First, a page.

AJ: You are absolutely right the world is facing many challenges that are affecting economies and society. In addition to Covid-19 and the war in Ukraine, the world has been affected for much longer from the devastating effects of climate change.  Professional accountants have always played an important role in supporting the sustainable development of economies and societies. It is now time to expand our language and apply it urgently to create sustainable value. And our ambition is global. Why? Because we all live in an inter-connected global village, where the effects of climate change, or poor social behaviour or ineffective governance impact every country.

There is great need and growing demand for information on environmental, social and governance issues – or “ESG” issues. The accountancy profession is responding to meet that demand.

FZ: Professional accountants are in key influential position in all sectors of the economy. In this context, we often hear those accountants have a public interest responsibility. Please elaborate on this.

AJ: For IFAC and our profession, “Public Interest” means that we serve the public, and that whatever we do must take into account the needs to citizens and society. We must ensure that our actions and the advice we give to corporations or governments must be unbiased, transparent, independent, honest and ethical.

Surveys we have conducted over the years consistently show that the accountancy profession is one of the most trusted professions across the world, and this is so because of how we approach our public interest mandate supported by our International Code of Ethics for Professional Accountants, the only profession that has ethics codes that are mandatory for all professional accountants in all counties where IFAC has members.

FZ:  What role should professional accountants play in engaging with the policy-makers and the government?

AJ: The engagement with policy-makers and the government is key to everything we do. We bring insights and perspectives from the ground that can help shape policies to ensure they are appropriate for businesses and society. I discussed many examples of such engagement with the Zimbabwean professional accountancy bodies, and others from across Africa, this week, and I am impressed with how we are able to use our public interest mandate to help focus policies that have the most impact of ensuring sustainable growth of economies and the equitable and inclusive development of societies.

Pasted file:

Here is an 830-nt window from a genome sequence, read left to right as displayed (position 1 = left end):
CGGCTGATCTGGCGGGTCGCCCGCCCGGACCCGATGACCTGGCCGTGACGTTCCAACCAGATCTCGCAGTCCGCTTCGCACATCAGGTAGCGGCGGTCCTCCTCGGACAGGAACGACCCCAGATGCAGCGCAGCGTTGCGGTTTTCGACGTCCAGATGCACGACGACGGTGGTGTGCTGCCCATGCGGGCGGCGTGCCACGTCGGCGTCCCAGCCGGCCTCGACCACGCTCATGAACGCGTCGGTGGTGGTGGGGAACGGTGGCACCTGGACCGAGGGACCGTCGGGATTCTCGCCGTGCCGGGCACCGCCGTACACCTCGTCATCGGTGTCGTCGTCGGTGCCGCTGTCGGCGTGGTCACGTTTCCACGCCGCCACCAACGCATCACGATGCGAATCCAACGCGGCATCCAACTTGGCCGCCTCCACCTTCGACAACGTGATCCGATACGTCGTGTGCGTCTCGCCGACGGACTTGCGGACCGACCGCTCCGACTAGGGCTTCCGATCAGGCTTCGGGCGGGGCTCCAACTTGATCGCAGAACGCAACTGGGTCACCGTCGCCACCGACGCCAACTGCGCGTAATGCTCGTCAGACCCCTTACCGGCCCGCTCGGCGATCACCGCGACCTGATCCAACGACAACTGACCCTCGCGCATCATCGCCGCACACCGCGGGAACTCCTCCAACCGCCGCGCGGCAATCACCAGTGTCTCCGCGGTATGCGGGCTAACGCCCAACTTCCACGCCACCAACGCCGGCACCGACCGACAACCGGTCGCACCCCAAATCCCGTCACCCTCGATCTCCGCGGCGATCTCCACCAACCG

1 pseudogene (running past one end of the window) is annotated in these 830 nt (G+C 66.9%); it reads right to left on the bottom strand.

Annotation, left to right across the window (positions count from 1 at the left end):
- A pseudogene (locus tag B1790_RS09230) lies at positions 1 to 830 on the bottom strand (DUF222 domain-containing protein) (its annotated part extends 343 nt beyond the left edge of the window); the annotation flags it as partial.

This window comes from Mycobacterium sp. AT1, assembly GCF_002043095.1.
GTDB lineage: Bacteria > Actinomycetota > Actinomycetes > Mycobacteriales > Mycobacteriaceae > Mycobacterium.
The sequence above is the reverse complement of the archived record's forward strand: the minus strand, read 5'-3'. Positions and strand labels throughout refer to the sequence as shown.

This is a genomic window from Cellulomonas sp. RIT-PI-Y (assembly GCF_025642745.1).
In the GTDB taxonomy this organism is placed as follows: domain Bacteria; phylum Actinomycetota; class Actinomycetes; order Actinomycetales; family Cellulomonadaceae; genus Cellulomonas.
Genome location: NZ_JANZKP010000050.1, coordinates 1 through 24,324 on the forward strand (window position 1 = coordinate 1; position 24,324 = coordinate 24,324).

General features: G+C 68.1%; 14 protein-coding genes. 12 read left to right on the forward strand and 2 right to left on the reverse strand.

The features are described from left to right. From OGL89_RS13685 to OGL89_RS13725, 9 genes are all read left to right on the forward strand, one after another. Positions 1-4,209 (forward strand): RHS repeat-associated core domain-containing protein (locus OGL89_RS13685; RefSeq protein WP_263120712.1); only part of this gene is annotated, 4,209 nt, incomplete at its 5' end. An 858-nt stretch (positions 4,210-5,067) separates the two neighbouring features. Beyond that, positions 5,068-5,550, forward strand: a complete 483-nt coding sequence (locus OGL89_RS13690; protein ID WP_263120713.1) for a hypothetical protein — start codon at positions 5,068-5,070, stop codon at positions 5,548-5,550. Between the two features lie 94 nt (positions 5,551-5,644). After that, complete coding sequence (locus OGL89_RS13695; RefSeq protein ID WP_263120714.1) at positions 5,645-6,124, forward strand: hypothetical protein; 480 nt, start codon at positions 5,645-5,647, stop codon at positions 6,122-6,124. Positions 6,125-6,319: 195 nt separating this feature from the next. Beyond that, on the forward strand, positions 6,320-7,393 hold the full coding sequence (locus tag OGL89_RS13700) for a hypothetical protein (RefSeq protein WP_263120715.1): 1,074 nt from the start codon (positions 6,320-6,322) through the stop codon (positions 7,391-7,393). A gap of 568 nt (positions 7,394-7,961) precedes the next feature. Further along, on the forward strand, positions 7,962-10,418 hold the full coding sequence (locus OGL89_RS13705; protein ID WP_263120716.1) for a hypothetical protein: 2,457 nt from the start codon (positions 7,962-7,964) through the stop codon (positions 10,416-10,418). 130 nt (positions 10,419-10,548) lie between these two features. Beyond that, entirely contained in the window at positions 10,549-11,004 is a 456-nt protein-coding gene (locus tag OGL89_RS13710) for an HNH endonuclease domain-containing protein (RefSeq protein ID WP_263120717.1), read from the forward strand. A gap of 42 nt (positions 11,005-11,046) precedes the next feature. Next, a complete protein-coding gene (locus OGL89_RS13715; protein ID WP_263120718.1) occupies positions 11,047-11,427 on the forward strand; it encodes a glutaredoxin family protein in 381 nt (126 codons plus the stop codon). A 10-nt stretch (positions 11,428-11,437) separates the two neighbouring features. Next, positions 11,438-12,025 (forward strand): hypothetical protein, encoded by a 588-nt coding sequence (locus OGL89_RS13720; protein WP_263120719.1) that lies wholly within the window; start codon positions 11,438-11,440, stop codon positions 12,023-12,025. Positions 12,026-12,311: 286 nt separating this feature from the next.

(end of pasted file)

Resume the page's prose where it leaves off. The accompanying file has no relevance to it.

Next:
FZ: What are the key themes that IFAC is focussing on?

AJ: The key themes IFAC is focusing on are sustainability, building capacity of the accountancy profession, especially in the public sector, resilience of organisations and society, supporting the SMEs and the small and medium-sized practitioners, who are their key advisers, and working to fight corruption and related financial crimes.

FZ: As you highlighted the International Monetary Fund (IMF) estimates that the world loses US$3 trillion per annum to corruption. This vice is growing, how can it be managed?

AJ: Well it starts with each of us individually as professional accountants. We must have a zero tolerance for any form of corruption which, as we know, ultimately impacts the poorest in society as it denies them access to the necessary resources they need. We must then work with governments and institutions to put in place systems and processes that prevent or detect any form of corruption, support nations to establish appropriate laws and regulations to deal with corruption and financial crimes, and campaign for an effective system of justice that holds people to account for such immoral activities.

And let me say when the word “corruption” is mentioned most people immediately think it is a developing country issue: it is not; it is a global issue, and corruption happens even in some of the most advanced economies.

FZ: You spoke about collaborations between accountants and legal practitioners. What areas should such bodies work on?

AJ: At the present time I would focus on the work we are doing with the International Bar Association to ensure the architecture and frameworks to prevent corruption and deal with corrupt practices are effective. I would encourage all professional accounting bodies is every country to work closely with the legal profession in their countries so we can gain real leverage across the world. Corruption can only be completely eliminated when it is eliminated in every country!

 FZ: Which other synergies with other professions should the professional accountants enter into?

AJ: Through our Regional Network Partners, such as the Pan-African Federation of Accountants (PAFA), we encourage all of our accountancy organisations to share resources, knowledge and experiences so we can leverage our expertise and raise our standards across all countries. This is being done to a great extent across Africa, and I saw many examples of this at this week’s PAFA Leadership Conference in Zimbabwe, where our discussions focused on the public sector, sustainability, public sector resilience and the fight against corruption and related financial crimes.

Let me take this opportunity to thank Zimbabwe for your wonderful hospitality, PAFA for supporting the African accounting profession, and all professional accounting organisations in Africa for your great work to enhance the value and reputat